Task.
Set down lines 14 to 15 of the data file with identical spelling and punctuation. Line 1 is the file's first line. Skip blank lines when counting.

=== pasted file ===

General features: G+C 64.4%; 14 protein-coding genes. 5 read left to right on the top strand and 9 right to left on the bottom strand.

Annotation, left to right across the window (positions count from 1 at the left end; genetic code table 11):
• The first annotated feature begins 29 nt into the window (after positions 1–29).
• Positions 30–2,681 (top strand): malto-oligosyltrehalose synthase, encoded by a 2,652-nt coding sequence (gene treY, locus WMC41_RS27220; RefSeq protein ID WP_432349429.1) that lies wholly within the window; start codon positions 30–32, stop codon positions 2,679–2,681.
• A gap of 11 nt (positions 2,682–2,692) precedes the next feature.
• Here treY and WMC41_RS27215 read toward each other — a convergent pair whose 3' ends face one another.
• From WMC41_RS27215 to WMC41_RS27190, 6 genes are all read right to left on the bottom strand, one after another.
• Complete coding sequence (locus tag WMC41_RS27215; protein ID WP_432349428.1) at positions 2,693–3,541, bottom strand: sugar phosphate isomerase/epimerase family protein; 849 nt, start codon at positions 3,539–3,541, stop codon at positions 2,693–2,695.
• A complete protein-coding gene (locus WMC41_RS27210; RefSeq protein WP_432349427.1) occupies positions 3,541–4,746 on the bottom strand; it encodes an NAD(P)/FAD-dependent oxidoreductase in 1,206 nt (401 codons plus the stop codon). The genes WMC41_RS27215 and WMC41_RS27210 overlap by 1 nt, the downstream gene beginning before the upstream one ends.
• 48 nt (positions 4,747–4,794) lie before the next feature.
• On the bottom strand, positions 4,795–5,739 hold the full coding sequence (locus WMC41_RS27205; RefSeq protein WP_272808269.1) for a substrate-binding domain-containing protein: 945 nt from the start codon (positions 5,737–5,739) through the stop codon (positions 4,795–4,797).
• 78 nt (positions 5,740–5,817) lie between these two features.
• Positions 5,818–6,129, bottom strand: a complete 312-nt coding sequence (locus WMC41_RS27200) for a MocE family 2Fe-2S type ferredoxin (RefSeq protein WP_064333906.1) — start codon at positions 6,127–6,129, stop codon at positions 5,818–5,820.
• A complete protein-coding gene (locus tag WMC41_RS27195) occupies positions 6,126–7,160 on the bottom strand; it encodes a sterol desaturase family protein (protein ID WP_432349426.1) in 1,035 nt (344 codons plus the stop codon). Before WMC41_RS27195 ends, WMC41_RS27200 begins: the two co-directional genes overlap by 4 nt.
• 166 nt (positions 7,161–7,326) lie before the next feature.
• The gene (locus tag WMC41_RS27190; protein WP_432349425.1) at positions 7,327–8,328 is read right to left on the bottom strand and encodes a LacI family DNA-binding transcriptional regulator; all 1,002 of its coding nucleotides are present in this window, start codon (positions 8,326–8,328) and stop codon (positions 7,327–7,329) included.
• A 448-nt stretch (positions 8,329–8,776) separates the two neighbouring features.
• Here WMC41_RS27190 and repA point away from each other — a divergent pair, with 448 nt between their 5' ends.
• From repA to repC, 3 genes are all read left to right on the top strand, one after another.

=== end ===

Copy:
• A complete protein-coding gene (locus tag WMC41_RS27195) occupies positions 6,126–7,160 on the bottom strand; it encodes a sterol desaturase family protein (protein ID WP_432349426.1) in 1,035 nt (344 codons plus the stop codon). Before WMC41_RS27195 ends, WMC41_RS27200 begins: the two co-directional genes overlap by 4 nt.
• 166 nt (positions 7,161–7,326) lie before the next feature.